SEARCHING FOR A CLASS AND DISCOVERING A COMMUNITY: Ronan Connolly with Let’s Learn Irish students in the capital
In the nation’s capital, an online community of Irish speakers, Let’s learn Irishfounded by Monaghan native Ronan Connolly, brings the Irish language into the hearts and homes of Gaeilgeoirí across the country – and across the world.
Classes began in 2009 with Connolly teaching six students in a Washington DC classroom before moving to an online community in 2018 – long before the pandemic energized the world of online learning.
Connolly’s dedication to the Irish language is unwavering. At one point, he was splitting his time between teaching at his home in Ireland and continuing his Irish lessons in DC. “I would develop tracks online. And then during my school holidays, I would come and do one-off events and workshops, and free classes or events at the Irish Embassy to just raise awareness and try to expand the tent all the time. Classes grew from people coming and enjoying it and their desire to learn more. »
“Let’s learn Irish!” (@LetsLearnIrish) March 21, 2022
Community is at the heart of everything Connolly and his teachers do. He noticed that many people wanted to learn Irish in many parts of the United States, but did not have access to a teacher or other learners.
“In early 2017 I was developing this proposal for an online language community, like a virtual community really, where you can support those who can’t afford to go to the Gaeltacht,” says Connolly.
He decided that if they couldn’t go to the Gaeltacht for an immersive experience, maybe the Gaeltacht could be brought to them.
A research-based approach to creating classes “to connect, communicate and collaborate trí Ghaeilge” saw Connolly recently submit his PhD to NUI Galway. His meticulous research to create this online community where students receive the best methods and resources for learning the language, has been carefully designed, tested and refined.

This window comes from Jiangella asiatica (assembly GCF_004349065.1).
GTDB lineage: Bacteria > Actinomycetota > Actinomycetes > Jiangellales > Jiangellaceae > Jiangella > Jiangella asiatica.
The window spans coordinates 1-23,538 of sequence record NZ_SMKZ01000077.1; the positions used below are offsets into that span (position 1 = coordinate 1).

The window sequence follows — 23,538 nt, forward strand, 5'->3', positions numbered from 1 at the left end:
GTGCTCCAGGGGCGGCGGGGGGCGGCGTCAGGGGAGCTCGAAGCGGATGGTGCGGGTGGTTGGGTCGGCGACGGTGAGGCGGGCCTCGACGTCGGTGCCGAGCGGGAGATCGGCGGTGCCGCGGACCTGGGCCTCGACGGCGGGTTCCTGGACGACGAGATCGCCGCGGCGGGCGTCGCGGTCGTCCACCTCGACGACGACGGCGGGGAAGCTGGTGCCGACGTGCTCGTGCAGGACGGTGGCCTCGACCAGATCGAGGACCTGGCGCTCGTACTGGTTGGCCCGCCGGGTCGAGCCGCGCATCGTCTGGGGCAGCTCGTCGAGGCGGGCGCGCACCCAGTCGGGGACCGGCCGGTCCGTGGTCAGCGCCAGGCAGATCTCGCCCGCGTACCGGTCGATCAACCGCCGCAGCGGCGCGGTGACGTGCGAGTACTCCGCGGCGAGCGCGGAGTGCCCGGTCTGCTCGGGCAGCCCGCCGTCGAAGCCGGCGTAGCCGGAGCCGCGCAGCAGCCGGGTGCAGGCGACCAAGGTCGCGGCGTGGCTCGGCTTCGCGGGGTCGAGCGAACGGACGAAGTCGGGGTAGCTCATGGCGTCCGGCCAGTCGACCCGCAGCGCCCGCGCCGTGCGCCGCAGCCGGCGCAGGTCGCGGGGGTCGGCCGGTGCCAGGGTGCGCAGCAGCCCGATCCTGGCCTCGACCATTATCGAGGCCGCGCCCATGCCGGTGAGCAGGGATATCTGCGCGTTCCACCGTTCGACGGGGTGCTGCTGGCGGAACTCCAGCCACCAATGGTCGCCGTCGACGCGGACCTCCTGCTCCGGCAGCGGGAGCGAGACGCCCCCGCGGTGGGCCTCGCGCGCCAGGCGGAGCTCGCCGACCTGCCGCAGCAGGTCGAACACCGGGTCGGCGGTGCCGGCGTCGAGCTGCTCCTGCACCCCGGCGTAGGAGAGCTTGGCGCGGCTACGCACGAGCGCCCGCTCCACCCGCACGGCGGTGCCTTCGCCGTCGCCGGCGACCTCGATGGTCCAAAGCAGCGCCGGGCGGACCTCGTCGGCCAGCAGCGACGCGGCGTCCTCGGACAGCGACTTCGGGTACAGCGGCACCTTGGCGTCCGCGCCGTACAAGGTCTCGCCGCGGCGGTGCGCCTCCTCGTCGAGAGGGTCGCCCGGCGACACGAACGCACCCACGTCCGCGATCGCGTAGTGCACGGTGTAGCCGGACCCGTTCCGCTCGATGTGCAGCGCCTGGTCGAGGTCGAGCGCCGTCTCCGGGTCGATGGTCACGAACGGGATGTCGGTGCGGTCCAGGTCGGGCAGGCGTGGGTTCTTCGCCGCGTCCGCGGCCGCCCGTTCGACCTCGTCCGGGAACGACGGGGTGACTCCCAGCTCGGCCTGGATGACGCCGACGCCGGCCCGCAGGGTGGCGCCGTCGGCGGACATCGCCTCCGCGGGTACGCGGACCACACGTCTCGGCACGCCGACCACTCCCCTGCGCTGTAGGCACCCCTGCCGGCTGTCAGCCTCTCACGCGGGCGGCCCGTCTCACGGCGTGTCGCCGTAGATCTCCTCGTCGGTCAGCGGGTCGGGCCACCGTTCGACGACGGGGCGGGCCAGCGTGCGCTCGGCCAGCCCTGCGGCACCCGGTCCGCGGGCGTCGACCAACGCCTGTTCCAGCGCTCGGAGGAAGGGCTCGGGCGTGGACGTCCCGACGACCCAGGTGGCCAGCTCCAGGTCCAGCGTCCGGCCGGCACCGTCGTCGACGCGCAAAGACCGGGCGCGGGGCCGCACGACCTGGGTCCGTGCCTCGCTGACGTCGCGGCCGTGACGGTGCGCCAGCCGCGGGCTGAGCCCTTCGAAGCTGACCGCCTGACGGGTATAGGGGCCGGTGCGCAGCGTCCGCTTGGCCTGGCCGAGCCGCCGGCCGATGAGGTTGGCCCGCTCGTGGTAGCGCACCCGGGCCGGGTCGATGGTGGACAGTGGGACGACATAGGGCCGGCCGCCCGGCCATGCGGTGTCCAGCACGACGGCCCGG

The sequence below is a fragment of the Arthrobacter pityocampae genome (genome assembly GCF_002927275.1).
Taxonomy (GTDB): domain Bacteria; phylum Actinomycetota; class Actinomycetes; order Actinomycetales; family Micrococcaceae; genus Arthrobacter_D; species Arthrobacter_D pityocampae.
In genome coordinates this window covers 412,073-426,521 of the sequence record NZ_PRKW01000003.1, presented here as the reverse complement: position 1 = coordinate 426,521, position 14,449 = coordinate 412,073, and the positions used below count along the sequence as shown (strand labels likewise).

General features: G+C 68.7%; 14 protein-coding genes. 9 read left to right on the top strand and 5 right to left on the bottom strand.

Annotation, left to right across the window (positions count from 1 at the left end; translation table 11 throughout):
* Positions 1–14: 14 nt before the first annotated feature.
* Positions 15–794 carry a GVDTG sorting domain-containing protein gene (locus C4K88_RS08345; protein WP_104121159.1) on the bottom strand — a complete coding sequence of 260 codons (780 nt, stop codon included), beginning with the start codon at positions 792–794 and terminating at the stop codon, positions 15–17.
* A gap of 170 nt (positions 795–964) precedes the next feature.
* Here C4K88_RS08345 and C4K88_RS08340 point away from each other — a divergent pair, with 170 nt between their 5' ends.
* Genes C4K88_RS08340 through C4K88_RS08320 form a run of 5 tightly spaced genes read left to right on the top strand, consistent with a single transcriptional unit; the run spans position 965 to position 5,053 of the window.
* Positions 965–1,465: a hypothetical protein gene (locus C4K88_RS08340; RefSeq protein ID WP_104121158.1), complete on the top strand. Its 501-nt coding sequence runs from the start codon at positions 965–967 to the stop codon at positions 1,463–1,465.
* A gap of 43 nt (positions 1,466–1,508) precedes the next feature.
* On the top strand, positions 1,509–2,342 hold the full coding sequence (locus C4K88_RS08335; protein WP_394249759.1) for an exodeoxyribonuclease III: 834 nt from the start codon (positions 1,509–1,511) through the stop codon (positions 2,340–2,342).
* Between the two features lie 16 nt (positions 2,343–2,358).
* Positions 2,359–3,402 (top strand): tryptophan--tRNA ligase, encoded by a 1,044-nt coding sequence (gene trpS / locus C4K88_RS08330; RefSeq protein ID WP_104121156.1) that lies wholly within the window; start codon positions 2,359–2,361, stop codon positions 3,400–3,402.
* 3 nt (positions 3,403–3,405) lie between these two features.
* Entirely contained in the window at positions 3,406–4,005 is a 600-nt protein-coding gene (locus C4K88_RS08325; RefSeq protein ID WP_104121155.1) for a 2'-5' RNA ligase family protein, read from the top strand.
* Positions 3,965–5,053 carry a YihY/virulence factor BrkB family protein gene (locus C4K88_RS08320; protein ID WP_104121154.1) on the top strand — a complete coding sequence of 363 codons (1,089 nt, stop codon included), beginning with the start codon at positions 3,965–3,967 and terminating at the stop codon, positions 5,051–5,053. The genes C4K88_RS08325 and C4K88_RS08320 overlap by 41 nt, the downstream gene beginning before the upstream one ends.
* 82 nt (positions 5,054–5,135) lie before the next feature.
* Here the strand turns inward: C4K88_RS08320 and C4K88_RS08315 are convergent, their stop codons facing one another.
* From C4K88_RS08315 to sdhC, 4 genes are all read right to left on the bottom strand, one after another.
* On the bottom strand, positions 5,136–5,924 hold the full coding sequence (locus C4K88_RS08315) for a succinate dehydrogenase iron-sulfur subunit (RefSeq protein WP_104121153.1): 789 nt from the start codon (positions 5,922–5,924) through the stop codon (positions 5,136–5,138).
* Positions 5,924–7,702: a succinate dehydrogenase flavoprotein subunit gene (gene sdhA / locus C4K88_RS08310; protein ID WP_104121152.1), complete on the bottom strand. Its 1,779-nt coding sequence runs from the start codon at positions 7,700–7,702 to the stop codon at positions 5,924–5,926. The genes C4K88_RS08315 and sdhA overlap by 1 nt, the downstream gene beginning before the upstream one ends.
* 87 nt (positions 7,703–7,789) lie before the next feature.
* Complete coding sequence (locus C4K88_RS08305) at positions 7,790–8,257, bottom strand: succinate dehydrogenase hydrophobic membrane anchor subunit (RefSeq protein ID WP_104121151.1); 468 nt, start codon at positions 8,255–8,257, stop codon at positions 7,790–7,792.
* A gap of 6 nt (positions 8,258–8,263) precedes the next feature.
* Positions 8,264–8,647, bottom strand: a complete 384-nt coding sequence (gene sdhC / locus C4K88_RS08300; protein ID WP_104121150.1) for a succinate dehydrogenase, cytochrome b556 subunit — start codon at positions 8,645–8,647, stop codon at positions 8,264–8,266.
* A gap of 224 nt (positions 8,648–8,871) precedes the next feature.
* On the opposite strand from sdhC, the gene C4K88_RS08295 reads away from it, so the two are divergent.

“The online element was the way to support others outside of DC who couldn’t access our courses. And you find out there’s a whole world of learners in random places all over the United States.
From that first class of six, Let’s Learn Irish now has ten classes and over 100 learners per week. It’s a huge growth, with learners from across the United States as well as Italy, Romania, South Korea, and, in fact, Ireland.
“I focus on Irish language learners overseas,” says Connolly, “particularly in the United States because that’s where the lessons physically started. We are based in Washington, DC, and I believe we have a duty to support learners who are enthusiastic about learning Irish.
If anyone had any doubts about their ability to learn the Irish language, Quinton Beck, a Let’s Learn Irish teacher is a standout example of the journey learners can take with the Irish language.
A native of California, Beck learned 14 languages during his undergraduate studies, “and Irish wasn’t one of them,” he says. On a Fulbright in Tajikistan, he began to learn Irish on his own, and upon his return to DC began taking Connolly’s lessons; became a teacher; then went to NUI Galway to complete an MA in Irish language.
Quinton is “an outstanding student and teacher of languages,” says Connolly. “He is an inspiration, both as a student and as a teacher. But he started in class, just like the other students.
Beck, who is not of Irish ancestry, had an interesting introduction to the Irish language, as he first encountered it while reading an apocalyptic fictional book “Dies the Fire” where a character spoke a few sentences in Irish. “And I fell in love with Irish,” he says. “As a linguist, I decided I needed to figure this out. I need to know more.
And so, his Irish language journey began. “And you know, about Irish, it’s very contagious,” he says. “So you watch it for a minute, and it turns into an hour, and then it turns into the rest of your life.”
In addition to teaching with Let’s Learn Irish, Beck is a lecturer and coordinator of the Irish language program at the Catholic University of America in Washington DC. “The Catholic University curriculum is over 100 years old,” says Beck, and “it’s very much tied to the Irish language.”
His students study the language for many different reasons: some have Irish ancestry; some are curious about the language, but, like anyone who learns Irish, he says, “they do it because they want to, because they love it.”
Beck’s affection for the language is inspirational and he promotes the language at every opportunity as he feels that part of the language problem in the United States is a lack of language awareness. “American students don’t know the language, so they don’t look for it when they sign up for classes.”
Thanks to the exciting work of Beck and Connolly, not only are more and more students of all ages and backgrounds becoming aware of the language, but they are learning and using the language in their daily lives. A significant number of people across the states are looking for a class, discovering an Irish speaking community and saying “Let’s learn Irish”.